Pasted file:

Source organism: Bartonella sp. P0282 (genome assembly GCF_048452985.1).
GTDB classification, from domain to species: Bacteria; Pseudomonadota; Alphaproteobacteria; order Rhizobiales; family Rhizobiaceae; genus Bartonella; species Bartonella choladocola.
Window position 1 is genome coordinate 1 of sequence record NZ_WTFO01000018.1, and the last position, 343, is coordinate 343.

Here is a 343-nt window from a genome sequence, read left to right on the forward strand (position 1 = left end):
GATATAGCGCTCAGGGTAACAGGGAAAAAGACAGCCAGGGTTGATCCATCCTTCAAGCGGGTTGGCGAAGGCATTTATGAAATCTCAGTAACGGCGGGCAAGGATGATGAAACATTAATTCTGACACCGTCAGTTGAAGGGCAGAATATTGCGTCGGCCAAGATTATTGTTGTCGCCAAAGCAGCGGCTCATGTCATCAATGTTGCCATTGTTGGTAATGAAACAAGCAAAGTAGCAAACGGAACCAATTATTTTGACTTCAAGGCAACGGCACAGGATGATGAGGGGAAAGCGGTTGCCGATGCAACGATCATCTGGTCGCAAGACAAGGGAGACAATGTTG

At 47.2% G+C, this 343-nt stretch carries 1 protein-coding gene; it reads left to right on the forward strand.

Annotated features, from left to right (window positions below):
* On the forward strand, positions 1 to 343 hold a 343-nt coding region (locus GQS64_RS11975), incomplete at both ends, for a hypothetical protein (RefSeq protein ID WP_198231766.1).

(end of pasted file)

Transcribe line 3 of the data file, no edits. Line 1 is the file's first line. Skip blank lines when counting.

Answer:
Window position 1 is genome coordinate 1 of sequence record NZ_WTFO01000018.1, and the last position, 343, is coordinate 343.